The British Disability Discrimination Act (DDA) marks an important turning point in the history of disability civil rights in Great Britain. The DDA was the first legislation in Europe to specifically acknowledge that disabled people suffer from discrimination in a number of fields and public services including employment, education and transportation. However, people across the political spectrum have criticized the DDA.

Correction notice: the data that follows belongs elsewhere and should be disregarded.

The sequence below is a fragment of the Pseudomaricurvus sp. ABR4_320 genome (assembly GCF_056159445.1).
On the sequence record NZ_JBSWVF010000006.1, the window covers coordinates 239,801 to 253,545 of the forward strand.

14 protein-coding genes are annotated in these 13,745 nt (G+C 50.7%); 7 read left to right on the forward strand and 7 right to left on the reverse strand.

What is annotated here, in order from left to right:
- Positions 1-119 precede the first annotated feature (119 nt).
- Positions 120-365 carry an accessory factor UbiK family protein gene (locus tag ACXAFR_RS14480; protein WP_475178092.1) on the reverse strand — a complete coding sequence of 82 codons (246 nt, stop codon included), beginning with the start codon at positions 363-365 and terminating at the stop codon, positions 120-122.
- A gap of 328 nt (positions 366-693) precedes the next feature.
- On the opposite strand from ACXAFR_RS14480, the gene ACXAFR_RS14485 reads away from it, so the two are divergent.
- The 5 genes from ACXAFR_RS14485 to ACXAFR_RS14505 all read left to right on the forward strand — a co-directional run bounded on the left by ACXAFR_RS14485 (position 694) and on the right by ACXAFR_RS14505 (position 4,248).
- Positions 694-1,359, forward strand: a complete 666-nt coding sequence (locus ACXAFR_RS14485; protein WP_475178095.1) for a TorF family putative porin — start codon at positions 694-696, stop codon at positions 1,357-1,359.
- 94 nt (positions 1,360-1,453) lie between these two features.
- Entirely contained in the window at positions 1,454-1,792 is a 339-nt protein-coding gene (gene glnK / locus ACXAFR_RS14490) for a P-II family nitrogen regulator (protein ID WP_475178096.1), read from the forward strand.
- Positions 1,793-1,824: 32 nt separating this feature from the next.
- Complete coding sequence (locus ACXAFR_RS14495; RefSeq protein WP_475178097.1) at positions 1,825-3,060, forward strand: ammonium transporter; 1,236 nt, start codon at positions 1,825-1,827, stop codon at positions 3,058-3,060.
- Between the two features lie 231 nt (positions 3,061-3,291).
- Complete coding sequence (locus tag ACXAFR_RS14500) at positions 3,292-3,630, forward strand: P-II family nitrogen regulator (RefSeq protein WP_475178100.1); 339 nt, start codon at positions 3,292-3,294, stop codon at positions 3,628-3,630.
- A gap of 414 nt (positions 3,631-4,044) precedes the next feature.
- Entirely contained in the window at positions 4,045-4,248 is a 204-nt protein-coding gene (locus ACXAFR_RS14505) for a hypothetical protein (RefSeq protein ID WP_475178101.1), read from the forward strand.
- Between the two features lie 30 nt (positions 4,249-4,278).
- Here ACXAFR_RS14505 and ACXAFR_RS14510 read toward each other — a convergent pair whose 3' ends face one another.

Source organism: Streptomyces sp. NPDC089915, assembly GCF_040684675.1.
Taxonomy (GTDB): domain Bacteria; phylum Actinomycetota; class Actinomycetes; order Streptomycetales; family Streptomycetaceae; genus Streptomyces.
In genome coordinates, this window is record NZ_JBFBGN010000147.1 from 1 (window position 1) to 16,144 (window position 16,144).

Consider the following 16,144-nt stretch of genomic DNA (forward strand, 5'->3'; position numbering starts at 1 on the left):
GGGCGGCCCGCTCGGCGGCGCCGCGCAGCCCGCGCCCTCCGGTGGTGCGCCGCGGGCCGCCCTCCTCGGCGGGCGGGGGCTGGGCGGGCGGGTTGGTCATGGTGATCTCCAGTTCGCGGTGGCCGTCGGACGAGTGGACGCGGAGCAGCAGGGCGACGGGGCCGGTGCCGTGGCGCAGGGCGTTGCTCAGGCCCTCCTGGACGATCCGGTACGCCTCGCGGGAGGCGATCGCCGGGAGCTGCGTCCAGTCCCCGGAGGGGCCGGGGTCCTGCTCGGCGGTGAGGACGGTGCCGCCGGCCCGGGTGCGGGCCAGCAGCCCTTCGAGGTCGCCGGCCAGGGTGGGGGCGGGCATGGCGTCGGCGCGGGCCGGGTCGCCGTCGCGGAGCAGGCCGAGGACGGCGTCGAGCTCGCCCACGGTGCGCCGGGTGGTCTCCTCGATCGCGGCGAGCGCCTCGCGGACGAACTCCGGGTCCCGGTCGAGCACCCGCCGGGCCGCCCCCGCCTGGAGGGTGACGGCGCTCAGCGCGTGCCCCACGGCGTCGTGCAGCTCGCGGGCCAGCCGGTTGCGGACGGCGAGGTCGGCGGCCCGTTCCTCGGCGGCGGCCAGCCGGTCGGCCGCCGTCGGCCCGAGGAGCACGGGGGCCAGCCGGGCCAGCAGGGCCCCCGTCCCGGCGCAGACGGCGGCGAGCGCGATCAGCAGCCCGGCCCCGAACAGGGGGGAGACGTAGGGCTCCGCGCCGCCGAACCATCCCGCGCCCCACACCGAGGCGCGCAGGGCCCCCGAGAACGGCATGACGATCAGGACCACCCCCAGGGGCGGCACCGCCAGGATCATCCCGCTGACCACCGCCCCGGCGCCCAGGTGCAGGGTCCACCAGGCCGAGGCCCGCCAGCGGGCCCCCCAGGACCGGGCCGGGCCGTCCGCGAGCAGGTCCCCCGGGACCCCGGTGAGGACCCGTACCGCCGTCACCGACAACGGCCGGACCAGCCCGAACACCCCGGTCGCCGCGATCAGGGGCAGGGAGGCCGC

This note compares the DDA with its United States counterpart, the Americans with Disabilities Act (ADA), which is widely regarded as the most comprehensive and radical legislation of its kind in the world. This note pays particular attention to how the two statutes and their respective, emerging bodies of case law define "disability."
Disabled Meanings: A Comparison of the Definitions of Disability in the British Disability Discrimination Act of 1995 and the Americans with Disabilities Act of 1990,
23 Hastings Int'l & Comp. L. Rev. 149
Available at: https://repository.uchastings.edu/hastings_international_comparative_law_review/vol23/iss1/5